Sometimes life throws you a curveball that no one could anticipate, and a bad credit score is one of the many curveballs.
Mortgage rates are rising. Having a low credit score today could result in your mortgage getting declined, really bad timing, especially if you’re in desperate need of a mortgage.
Tackle this problem
One of the key steps is to identify what is classified as “bad credit”, which, as defined by Experian, is a FICO credit score less than 580.
You’ll have some extra hoops to jump through between 620 and 740, too. In general a credit score of 620 is the cutoff for most lenders.
This does not mean that there is nowhere left to go with bad credit
With poor credit, getting a mortgage is possible, but usually through special programs or unconventional means and is not without some extra effort.
One way to get a mortgage is through private lenders, though it is less desirable due to a higher down payment along with higher interest than an institutional lender.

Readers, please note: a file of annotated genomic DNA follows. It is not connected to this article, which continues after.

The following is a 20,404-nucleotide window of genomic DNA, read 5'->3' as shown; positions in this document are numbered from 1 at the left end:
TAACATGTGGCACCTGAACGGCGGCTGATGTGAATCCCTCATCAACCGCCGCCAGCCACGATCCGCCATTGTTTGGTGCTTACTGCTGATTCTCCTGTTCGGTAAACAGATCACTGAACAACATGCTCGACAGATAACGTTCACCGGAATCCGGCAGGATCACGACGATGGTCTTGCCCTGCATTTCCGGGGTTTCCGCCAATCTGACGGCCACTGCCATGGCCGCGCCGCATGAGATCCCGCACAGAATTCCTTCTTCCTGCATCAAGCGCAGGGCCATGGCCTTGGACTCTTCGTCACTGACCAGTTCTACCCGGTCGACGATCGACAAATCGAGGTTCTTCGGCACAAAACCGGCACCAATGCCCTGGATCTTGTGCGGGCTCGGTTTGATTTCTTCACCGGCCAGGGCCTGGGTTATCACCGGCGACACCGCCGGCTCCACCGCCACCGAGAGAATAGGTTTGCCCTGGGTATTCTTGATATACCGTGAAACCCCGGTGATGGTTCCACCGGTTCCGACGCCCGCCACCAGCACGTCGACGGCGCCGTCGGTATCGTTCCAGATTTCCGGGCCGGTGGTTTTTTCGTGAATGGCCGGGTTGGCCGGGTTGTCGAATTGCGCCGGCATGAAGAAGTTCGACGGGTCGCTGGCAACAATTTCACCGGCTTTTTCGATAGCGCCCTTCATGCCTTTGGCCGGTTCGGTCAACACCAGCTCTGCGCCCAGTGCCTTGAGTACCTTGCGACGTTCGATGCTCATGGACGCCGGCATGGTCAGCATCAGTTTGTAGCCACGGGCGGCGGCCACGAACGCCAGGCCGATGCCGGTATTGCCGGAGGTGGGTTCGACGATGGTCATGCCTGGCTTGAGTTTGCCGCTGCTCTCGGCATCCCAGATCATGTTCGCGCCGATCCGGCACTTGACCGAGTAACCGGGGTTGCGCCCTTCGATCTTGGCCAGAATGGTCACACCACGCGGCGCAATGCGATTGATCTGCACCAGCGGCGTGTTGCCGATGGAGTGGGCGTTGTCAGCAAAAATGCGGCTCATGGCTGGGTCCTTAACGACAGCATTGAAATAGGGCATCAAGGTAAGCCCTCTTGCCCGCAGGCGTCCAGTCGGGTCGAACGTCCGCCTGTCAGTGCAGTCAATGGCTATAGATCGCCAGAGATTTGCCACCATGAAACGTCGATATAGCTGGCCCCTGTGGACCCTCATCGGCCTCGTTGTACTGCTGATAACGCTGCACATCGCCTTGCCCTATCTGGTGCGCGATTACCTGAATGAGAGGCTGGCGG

Another method of getting a mortgage is through a government-backed loan, which negates the need for a large down payment while lowering the credit score cutoff to 500.
This path while usually more desirable than private lenders requires you to pay a mortgage insurance premium for this loan, and the maximum value for this loan is $679,650.
If none of the above options seem appetizing to you, you can make up for your bad credit with a larger down payment. For example, offering a 20% down payment puts you at a low enough risk that lenders may consider the loan.
Another procedure is by lowering your debt-to-income ratio or enlisting a co-signer, the latter of which is fairly difficult to attempt and best understood by speaking with me before taking this route.
There are also many tools available to help bring a credit score up. Everyone has a different circumstance and I am always happy to discuss to options available to you.